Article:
"The new building (Skandalaris Center) … that was really nice," he told GSN. He watched a Spartan team few imagined would reach nine wins beat Notre Dame for its third victory of the season.
As a recruit, Pace says the facilities matter, but the quality of a program's coaches takes priority. Pace spoke with MSU's offensive coordinator.
"I talked to Coach Treadwell, because he watches our recruiting area," Pace said. "He was a real nice guy."
Although he's positioned as an offensive tackle at Avon Lake, Pace is hearing he'll likely project to the interior. Coaches usually opt for the taller guys (6-5 and up) to bookend the tackle positions.
"Most school's I've talked to said I'd move inside due to my height," he said. Pace stands 6–foot-4 and weighs 265-pounds.
A starter on varsity since his sophomore season, Pace says he might get a chance to play a little defense next season. But his true focus will always be on the O-line, where he dishes out plenty of punishment.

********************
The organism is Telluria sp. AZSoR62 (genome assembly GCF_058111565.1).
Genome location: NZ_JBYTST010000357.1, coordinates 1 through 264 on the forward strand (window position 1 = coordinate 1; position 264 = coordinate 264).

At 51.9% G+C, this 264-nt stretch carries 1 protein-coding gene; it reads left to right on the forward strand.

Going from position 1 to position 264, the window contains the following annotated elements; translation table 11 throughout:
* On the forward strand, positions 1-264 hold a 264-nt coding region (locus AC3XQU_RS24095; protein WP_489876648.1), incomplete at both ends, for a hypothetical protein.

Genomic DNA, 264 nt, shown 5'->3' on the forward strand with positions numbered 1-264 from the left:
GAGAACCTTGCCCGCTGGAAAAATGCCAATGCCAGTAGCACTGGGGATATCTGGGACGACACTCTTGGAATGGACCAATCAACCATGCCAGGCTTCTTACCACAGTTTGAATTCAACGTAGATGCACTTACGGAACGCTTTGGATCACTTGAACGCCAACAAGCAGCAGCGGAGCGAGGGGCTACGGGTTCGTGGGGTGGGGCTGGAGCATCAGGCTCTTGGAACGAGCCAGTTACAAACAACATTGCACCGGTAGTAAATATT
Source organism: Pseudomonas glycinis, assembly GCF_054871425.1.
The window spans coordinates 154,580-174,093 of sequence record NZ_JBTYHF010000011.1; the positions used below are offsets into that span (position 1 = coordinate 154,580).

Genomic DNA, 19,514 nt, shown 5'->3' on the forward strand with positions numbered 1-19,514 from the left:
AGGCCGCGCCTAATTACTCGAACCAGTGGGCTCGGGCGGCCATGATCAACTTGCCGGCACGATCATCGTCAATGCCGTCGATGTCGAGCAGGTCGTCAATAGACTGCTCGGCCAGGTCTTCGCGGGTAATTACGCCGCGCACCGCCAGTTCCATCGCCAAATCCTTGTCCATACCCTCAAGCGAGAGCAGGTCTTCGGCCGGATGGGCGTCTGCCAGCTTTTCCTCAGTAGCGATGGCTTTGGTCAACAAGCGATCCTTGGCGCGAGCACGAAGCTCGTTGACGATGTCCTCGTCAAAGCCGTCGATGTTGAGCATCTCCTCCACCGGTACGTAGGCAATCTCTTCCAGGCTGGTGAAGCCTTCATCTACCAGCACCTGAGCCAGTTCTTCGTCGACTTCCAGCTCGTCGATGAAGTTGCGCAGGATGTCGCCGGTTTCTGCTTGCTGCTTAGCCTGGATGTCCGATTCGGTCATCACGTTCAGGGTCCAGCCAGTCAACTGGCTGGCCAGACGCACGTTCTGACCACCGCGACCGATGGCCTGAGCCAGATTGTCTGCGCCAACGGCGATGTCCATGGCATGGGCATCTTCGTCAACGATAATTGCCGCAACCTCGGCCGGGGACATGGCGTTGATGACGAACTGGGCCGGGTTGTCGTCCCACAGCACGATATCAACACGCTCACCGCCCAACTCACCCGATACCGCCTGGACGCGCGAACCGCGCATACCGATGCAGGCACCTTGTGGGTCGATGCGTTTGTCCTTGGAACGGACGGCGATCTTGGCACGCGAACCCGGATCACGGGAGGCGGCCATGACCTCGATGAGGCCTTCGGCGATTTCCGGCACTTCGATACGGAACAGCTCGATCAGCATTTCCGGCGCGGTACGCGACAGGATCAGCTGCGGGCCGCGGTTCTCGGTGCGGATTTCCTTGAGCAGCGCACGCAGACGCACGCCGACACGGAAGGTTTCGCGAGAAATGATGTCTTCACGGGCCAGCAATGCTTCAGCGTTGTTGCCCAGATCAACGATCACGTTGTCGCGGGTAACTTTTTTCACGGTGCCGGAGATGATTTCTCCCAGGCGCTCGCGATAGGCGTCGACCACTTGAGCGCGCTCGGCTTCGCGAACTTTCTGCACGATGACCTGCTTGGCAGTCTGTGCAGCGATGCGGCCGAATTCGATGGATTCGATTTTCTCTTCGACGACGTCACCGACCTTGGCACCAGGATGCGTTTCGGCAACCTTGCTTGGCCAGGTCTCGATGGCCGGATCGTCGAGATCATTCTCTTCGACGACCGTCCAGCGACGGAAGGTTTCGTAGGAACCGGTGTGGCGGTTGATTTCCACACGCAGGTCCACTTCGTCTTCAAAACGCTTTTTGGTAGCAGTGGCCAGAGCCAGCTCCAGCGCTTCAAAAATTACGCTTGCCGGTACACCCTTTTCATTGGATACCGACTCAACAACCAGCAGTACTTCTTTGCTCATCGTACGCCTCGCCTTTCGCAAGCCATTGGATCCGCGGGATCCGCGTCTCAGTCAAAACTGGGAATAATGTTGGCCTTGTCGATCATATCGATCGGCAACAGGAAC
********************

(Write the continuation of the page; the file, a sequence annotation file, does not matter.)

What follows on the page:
"Our offense, it's a real smash-mouth offense, so we have to be aggressive up front and I think I play pretty aggressive, to the whistle," he said. "Basically, just out-quick the other guy, then once — if it's a man-on-man block, just overpower him."
Like any competitor, Pace is disappointed his team bowed out of the Ohio state playoffs in the first round, but the season hinted at promise.
"We always want to go all the way, but some juniors got to play, so we're good for next year," he said, adding, "We played well as a team."
Pace deferred to senior leadership, but as a junior returning starter, he naturally embodied the attitude and demeanor of a leader on the O-line.
Aside from Michigan State, Pace has a long list of schools scoping out his game early. Those interested, among others, include Wisconsin, Illinois, Northwestern, Indiana, Cincinnati, Syracuse, and Stanford.
Pace says he might participate in some throwing events come track and field season, but his off seasons consist mostly of speed and strength training. He regularly works out with friend and fellow MSU recruit Dan Schneider. He reports a max bench of 330-pounds and a squat of 420-pounds
"Lifting is important," he said.
Pace is in for a ride over the next year-and-a-half, but he's the kind of young man with an attitude that is built to endure the potential vicissitudes of recruiting.
"It's an honor to be talked to by big schools like that," he said. "It just shows how your hard work pays off."